This section explains, through an example scenario, how the Content Filter EIP can be implemented using WSO2 ESB. The following topics are covered:
Introduction to Content Filter
The Content Filter EIP helps manage a large message when you are interested in a few data items only. It removes unimportant data items from a message and leaves only the important ones. In addition to removing data elements, Content Filter can be used to simplify a message structure. For more information, refer to http://www.eaipatterns.com/ContentFilter.html.
Figure 1: Content Filter EIP
This example scenario explains how a message's content can be optimized to gain a more productive response. A client sends a stock quote request containing additional data that is not necessary for message processing. WSO2 ESB uses an XSLT mediator to restructure the request message and optimize it with only the required data before sending it to the Stock Quote service. This approach improves performance, as removing unnecessary bits of data makes the message more lightweight.
The diagram below depicts how to simulate the example scenario in WSO2 ESB.
Figure 2: Example Scenario of the Content Filter EIP
Before digging into implementation details, let's take a look at the relationship between the example scenario and the Content Filter EIP by comparing their core components.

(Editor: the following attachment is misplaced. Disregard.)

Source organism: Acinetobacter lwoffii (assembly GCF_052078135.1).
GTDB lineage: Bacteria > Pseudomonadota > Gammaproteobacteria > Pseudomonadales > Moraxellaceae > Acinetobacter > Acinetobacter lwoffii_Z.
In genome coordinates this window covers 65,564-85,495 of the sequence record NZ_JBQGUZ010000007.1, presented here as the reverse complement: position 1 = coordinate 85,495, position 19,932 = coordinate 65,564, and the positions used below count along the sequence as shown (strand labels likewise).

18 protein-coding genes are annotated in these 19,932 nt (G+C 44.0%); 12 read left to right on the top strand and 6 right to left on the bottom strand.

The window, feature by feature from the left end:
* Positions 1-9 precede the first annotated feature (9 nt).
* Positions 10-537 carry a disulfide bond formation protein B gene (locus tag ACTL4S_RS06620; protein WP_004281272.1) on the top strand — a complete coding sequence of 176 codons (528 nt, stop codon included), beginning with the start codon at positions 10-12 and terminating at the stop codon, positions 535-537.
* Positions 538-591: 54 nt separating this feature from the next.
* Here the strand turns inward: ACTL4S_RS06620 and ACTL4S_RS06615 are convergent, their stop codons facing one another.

|Content Filter EIP (Figure 1)||Content Filter Example Scenario (Figure 2)|
|Original Message||Simple Stock Quote Request from Client|
|Content Filter||XSLT Mediator|
|Filtered Message||Simple Stock Quote Request from WSO2 ESB|
- Download and install WSO2 ESB from http://wso2.com/products/enterprise-service-bus. For a list of prerequisites and step-by-step installation instructions, refer to Installation Guide in the WSO2 ESB documentation.
- Start the sample Axis2 server. For instructions, refer to the section Setting Up the ESB Samples - Starting the Axis2 server in the WSO2 ESB documentation.
Save the following XSLT document as
Start the ESB server and log into its management console UI (
//). In the management console, navigate to the Main menu and click Source View in the Service Bus section. Next, copy and paste the following configuration, which helps you explore the example scenario, to the source view.
Simulating the sample scenario
Send the following request to the ESB using a SOAP client like SoapUI.
When a request arrives to the ESB, it is first simplified to the following structure using the XSLT mediator. You can use TCPMon to observe this behavior.
How the implementation works
Let's investigate the elements of the ESB configuration in detail. The line numbers below are mapped with the ESB configuration shown above.
- localEntry [line 8 in ESB config] - Entry from the local registry.
- xslt [line 12 in ESB config] - The XSLT mediator applies an XSLT transformation to the selected element in the message specified using the
sourceattribute. In this case, no source attribute is given, so the transformation will be applied to the first child element of the message.